On October 18th of this year, Pope Francis canonized Louis and Zélie Martin, the first married couple to be jointly elevated to sainthood. While they are best known as the parents of St. Therese of Lisieux, Louis and Zélie lived such simple, humble, and holy lives that the Church has recognized that they, like their daughter, are outstanding examples of heroic virtue.
Marriage and Family Life
We support and defend the institution of marriage as the basic foundation of society. We advocate for tax, workplace, welfare and divorce policies that enhance family unity. We support the fundamental rights of parents, and advocate for children’s well-being.
In a 5-4 decision released at the close of its term, the U.S. Supreme Court required all 50 states to recognize gay marriage – upending historic states’ rights to regulate marriage and stripping millions of Americans who voted to retain traditional marriage of their right to decide.
“All Americans deserve respect for their human dignity,” said Bishop Jaime Soto from Sacramento.” The Catholic Church has stalwartly stood by that fundamental belief while also recognizing marriage as the unique relationship between a man and a woman.
Bishop Jaime Soto – Diocese of Sacramento
All Americans deserve respect for their human dignity. The Catholic Church has stalwartly stood by that fundamental belief while also recognizing marriage as the unique relationship between a man and a woman.
“When families bring children into the world, train them in faith and sound values, and teach them to contribute to society, they become a blessing in our world,” Pope Francis has said.
Throughout our history, our nation has stood by the fundamental right of parents to raise their children according to their own beliefs – a right upheld by numerous U.S. Supreme Court cases.
On April 28, the U.S. Supreme Court will hear oral arguments on whether, under the Constitution, states must grant same-sex marriage licenses and recognize gay marriages legally performed in another state.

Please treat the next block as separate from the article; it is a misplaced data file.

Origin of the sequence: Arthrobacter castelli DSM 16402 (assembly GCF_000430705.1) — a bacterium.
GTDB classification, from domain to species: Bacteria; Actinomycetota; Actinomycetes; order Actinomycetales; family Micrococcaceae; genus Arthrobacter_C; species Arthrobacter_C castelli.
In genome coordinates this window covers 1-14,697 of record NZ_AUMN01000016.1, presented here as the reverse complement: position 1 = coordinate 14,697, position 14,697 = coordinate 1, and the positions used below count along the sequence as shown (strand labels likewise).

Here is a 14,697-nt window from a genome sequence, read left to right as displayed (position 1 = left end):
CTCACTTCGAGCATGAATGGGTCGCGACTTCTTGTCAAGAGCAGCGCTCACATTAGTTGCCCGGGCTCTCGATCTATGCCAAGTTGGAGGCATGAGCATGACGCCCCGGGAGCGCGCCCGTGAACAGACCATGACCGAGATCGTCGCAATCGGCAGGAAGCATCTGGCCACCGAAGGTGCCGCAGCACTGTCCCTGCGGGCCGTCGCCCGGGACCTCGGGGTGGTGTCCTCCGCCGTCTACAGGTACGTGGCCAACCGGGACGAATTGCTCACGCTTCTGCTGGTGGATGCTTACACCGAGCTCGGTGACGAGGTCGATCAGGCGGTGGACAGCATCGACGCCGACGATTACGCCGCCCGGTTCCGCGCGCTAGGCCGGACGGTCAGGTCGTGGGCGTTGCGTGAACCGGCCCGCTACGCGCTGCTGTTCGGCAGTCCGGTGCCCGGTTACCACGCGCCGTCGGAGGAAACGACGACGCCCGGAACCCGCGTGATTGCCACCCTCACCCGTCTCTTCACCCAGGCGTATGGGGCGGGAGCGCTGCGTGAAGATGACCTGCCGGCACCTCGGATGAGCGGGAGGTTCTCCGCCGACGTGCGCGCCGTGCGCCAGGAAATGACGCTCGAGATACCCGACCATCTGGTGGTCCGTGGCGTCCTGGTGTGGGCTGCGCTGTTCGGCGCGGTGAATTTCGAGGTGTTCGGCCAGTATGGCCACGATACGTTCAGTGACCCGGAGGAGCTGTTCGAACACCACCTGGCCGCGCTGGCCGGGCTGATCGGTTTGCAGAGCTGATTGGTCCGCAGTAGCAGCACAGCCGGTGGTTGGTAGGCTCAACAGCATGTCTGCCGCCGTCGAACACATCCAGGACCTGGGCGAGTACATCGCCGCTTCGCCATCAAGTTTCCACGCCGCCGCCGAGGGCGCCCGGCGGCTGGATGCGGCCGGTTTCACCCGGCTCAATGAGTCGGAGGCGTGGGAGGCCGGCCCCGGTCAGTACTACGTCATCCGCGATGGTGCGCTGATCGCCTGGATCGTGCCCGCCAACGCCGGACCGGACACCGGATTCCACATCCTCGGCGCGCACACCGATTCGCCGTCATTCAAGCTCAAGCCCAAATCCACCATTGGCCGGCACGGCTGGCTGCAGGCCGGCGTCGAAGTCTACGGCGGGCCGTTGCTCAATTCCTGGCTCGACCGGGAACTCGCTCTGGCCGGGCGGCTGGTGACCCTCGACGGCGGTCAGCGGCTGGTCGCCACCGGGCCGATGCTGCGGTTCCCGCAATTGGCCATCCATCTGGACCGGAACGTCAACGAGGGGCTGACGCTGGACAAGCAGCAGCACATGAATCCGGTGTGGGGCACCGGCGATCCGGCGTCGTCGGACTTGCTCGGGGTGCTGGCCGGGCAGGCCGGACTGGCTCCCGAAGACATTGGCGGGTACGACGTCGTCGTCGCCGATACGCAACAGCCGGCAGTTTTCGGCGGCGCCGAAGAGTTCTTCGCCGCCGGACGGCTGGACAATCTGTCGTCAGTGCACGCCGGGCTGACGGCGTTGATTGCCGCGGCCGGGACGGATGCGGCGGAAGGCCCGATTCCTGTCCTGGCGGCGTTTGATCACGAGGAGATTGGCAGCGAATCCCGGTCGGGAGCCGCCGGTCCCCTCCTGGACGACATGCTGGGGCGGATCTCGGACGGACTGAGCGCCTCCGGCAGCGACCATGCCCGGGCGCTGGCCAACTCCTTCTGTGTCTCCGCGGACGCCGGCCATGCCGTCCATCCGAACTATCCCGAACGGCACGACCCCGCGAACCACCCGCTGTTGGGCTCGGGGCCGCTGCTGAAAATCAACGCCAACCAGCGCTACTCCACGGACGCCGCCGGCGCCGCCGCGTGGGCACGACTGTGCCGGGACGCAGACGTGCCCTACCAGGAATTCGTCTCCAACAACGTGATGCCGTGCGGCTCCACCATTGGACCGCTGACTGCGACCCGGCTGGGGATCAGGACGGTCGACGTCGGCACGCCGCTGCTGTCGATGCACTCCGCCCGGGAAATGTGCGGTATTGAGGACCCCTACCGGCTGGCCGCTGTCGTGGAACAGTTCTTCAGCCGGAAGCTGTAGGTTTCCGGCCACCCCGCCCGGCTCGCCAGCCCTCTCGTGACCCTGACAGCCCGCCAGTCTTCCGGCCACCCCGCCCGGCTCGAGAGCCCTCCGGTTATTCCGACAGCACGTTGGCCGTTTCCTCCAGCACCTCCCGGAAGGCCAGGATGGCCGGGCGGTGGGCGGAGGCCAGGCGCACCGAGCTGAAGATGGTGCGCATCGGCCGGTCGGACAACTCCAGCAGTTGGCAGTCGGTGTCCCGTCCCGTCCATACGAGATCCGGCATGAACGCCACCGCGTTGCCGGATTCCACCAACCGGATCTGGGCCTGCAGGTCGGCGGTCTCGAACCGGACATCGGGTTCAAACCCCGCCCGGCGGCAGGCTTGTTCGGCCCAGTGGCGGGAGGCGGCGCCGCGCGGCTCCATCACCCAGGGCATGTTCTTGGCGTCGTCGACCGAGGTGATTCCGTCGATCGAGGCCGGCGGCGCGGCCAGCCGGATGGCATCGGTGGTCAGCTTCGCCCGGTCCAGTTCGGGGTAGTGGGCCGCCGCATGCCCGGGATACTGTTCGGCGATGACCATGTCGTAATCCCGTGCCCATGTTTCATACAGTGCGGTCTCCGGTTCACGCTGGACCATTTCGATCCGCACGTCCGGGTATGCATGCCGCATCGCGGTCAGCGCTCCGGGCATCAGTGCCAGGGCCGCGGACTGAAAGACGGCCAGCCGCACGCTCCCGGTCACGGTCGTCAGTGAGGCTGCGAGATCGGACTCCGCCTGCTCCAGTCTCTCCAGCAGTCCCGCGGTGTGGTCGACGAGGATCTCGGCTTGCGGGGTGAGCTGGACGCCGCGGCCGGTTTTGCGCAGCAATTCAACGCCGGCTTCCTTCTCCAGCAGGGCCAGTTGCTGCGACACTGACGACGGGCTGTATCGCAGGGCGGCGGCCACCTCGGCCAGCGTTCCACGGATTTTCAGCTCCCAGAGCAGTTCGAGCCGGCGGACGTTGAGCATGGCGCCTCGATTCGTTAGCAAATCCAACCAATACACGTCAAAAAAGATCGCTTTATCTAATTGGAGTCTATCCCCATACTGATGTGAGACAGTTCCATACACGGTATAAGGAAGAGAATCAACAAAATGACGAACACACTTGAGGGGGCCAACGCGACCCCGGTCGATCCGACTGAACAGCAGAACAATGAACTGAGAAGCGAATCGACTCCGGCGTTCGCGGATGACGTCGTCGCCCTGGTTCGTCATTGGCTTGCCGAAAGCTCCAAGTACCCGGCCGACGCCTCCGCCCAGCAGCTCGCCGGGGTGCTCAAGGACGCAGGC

This case has serious implications for religious freedom and conscience rights.
One of the topics addressed at the October 2014 Synod of Bishops on, “Pastoral Challenges to the Family in the Context of Evangelization,” was the need for a new way of communicating Church teaching about marriage in contemporary society, using positive, elevating language that invites.
As the synod’s final report stated this need will not be solved by merely presenting a set of rules.
“Marriage,” the report emphasized, “is not a ‘yoke,’ but a ‘school of humanity’ (Guadium et Spes, 52), a model where God’s deeper purpose for our lives is revealed.”
Less than half, or 46 percent, of U.S. children younger than 18 are living in a home with two married parents in their first marriage, according to a recent Pew Research Center analysis of government data – a sharp decline from 73 percent in 1960.
The Catholic Church has been a ceaseless champion for the institution of marriage, but now new studies are finding that marriage has powerful benefits apart from faith-based beliefs.
“Sociologists are telling us: ‘You want to get people out of poverty? You need a mom and a dad and an intact family,’” Cardinal Timothy Dolan said after the Synod of Bishops on “Pastoral Challenges to the Family in the Context of Evangelization” held in Rome last October.
Marriage is in decline in America, but recent studies have highlighted the latest trends that will help religious and civic institutions find new paths to strengthen marriage, the pillar of family life.
"Before you judge us, get to know us." Archbishop Salvatore Cordileone has issued this strong response to an open letter from political leaders regarding the March for Marriage in Washington D.C.
His address to the marchers emphasized the need to both speak the truth about marriage and to do so with love and patience. Read Building a Civilization of Truth and Love, the Archbishop's address from the March for Marriage.